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Provincial Roads department confident Hendrik Potgieter Road will be reopened by the end of the year

The provincial roads department hold a second public meeting to update the community on the progress of the Hendrik Potgieter Road bridge rebuild.

The Gauteng Provincial Department of Roads and Transport (GPDRT) made good on a promise to maintain community engagement.

Greeted by a more forgiving audience than previous meetings in the ward, officials from the provincial roads and transport department gave a debriefing on the Hendrik Potgieter Road rebuild on March 16.

Head of Department Dr Thulani Mdadane. Photo: Jarryd Westerdale.

MEC for Roads and Transport, Kedibone Diale-Thlabela apologised for her absence but several senior executives were on hand to provide a detailed breakdown of the project.

Also read: Reconstruction of Pierre Road bridge set to begin by October with project to take nine months

Head of Department, Dr Thulani Mdadane was assisted by contractors in explaining that work done so far had been preparatory. He said the project is now at an execution stage, with contractors having established what they called a ‘baseline’ based on detailed assessments. The project has been divided into several workstreams that will run concurrently and based on their projections, have set themselves a completion date of November 30, 316 days from the Thursday evening meeting.

Motorists have adjusted their travel times accordingly but large trucks remain a stubborn concern. Officials admitted that the biggest stumbling block to date has been the implementation of the traffic management plan. Director of Stakeholder Management, Mbali Seheri stated that only 19 out of 61 signs had been erected and that this delay in turn delayed the reconfiguring of traffic signals along the detour roads. Seheri reiterated that traffic management was a function of the Department of Community Safety and was not assisting optimally.

Dr Thulani Mdadane. Photo: Jarryd Westerdale.

Officials stressed that they were doing everything possible to shorten the project timelines, describing Hendrik Potgieter Road as an economic corridor linking provinces. Having seemingly listened to suggestions and complaints, contractors floated the idea of working both day and night shifts. Using the rebuild as an opportunity to plan for the future has been a recurring suggestion but, unfortunately, designing the new bridge to incorporate four lanes is ‘not part of the current scope of work’.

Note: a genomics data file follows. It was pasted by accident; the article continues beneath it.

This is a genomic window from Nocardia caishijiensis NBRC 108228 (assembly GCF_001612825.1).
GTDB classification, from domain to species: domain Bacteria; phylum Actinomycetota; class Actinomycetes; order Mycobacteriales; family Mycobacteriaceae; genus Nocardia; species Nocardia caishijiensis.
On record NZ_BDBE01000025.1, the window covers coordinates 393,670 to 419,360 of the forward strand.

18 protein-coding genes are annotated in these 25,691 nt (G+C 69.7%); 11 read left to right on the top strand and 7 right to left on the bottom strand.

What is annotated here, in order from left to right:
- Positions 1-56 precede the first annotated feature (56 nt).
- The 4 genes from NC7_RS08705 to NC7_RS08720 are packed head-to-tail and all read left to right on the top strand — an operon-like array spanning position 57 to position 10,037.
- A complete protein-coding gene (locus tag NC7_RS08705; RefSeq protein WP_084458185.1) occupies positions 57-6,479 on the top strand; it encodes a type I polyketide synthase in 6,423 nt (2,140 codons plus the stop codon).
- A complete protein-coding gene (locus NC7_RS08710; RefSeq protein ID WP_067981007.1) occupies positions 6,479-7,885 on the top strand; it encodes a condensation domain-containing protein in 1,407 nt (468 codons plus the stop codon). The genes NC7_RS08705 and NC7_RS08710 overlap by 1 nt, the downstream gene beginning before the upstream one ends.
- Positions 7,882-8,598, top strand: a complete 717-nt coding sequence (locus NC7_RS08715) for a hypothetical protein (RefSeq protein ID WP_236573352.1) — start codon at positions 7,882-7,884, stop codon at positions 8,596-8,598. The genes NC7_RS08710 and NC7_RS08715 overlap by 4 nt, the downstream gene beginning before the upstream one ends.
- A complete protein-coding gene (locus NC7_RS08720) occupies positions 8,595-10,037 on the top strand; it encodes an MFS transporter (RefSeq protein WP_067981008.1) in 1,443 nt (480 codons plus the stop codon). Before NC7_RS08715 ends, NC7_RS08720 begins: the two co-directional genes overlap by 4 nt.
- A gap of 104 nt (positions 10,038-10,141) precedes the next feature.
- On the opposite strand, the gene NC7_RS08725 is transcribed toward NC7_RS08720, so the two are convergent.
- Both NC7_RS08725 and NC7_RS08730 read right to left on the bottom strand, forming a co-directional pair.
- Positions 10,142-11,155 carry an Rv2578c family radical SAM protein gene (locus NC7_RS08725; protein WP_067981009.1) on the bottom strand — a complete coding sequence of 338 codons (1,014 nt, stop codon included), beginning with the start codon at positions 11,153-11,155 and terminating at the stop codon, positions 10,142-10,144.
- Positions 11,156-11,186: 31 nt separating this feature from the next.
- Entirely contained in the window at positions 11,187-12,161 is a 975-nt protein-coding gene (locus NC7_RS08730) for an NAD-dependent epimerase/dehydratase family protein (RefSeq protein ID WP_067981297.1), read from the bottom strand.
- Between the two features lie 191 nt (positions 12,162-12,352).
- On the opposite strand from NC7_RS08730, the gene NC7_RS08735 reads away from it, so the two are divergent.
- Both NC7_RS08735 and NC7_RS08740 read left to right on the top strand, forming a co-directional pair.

Also read: Hendrik Potgieter Road bridge reconstruction project not moving fast enough for ‘exhausted’ community

The logistics of the reconstruction project are firmly in place but they do not take into account curve-balls thrown by human behaviour. Grumbles of discontent were already being voiced by security and labourers claiming they had not been paid. Dr Mdadane vowed to address those concerns after the meeting, stating further that there would be a zero-tolerance approach towards delinquent subcontractors.

Lebelo Maloka and Mbali Seheri. Photo: Jarryd Westerdale.

The appointment of a Community Liaison Officer and sub-contractors for phases further down the reconstruction timeline is a key human resources topic. GPDRT officials confirmed the Community Liaison Officer (CLO) would be appointed from Ward 85 and would be limiting the turnaround times on the appointment of subcontractors to just 72 hours.

“We will have a structured and orderly fashion in appointing subcontractors that are not going to compromise the quality of work,” said Dr Mdadane.

The signing of a Memorandum of Understanding between GPDRT and Johannesburg Roads Agency but provincial officials reiterated their desire to have this signed with a City of Johannesburg entities to streamline daily functions. Repairing the damage down to detour roads is often queried and the provincial officials stated that their department would absorb those costs.

While all parties are desperate to return to commuting normality, the general consensus was that communications from the department were satisfactory. GPDRT officials encouraged residents to monitor social media for regular updates as well as use the various platforms to send further questions and suggestions. GPDRT can be found on Facebook, Twitter, Instagram, and Youtube by searching for the full name of the entity.

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